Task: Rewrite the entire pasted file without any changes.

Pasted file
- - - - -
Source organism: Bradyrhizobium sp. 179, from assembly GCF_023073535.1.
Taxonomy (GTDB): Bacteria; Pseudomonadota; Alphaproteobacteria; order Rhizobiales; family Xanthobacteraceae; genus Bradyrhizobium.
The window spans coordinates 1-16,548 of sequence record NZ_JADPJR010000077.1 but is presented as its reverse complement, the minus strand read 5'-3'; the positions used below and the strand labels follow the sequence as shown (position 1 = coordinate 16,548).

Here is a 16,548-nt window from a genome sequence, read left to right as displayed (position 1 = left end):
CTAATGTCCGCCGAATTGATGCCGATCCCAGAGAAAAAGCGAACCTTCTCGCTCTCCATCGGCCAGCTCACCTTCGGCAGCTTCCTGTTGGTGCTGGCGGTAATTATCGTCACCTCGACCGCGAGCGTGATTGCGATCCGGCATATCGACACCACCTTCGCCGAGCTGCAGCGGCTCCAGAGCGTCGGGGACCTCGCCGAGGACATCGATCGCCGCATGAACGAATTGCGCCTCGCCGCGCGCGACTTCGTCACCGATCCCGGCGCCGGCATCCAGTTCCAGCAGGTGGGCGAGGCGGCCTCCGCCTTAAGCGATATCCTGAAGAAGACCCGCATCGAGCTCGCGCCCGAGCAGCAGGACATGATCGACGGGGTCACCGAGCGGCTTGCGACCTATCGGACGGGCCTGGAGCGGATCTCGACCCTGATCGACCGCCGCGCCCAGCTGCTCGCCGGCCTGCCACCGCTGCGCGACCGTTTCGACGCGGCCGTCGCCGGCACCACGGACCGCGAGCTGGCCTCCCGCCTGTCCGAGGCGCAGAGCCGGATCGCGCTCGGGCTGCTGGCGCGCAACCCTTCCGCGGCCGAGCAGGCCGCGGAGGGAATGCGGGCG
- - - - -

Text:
Source organism: Bradyrhizobium sp. 179, from assembly GCF_023073535.1.
Taxonomy (GTDB): Bacteria; Pseudomonadota; Alphaproteobacteria; order Rhizobiales; family Xanthobacteraceae; genus Bradyrhizobium.
The window spans coordinates 1-16,548 of sequence record NZ_JADPJR010000077.1 but is presented as its reverse complement, the minus strand read 5'-3'; the positions used below and the strand labels follow the sequence as shown (position 1 = coordinate 16,548).

Here is a 16,548-nt window from a genome sequence, read left to right as displayed (position 1 = left end):
CTAATGTCCGCCGAATTGATGCCGATCCCAGAGAAAAAGCGAACCTTCTCGCTCTCCATCGGCCAGCTCACCTTCGGCAGCTTCCTGTTGGTGCTGGCGGTAATTATCGTCACCTCGACCGCGAGCGTGATTGCGATCCGGCATATCGACACCACCTTCGCCGAGCTGCAGCGGCTCCAGAGCGTCGGGGACCTCGCCGAGGACATCGATCGCCGCATGAACGAATTGCGCCTCGCCGCGCGCGACTTCGTCACCGATCCCGGCGCCGGCATCCAGTTCCAGCAGGTGGGCGAGGCGGCCTCCGCCTTAAGCGATATCCTGAAGAAGACCCGCATCGAGCTCGCGCCCGAGCAGCAGGACATGATCGACGGGGTCACCGAGCGGCTTGCGACCTATCGGACGGGCCTGGAGCGGATCTCGACCCTGATCGACCGCCGCGCCCAGCTGCTCGCCGGCCTGCCACCGCTGCGCGACCGTTTCGACGCGGCCGTCGCCGGCACCACGGACCGCGAGCTGGCCTCCCGCCTGTCCGAGGCGCAGAGCCGGATCGCGCTCGGGCTGCTGGCGCGCAACCCTTCCGCGGCCGAGCAGGCCGCGGAGGGAATGCGGGCG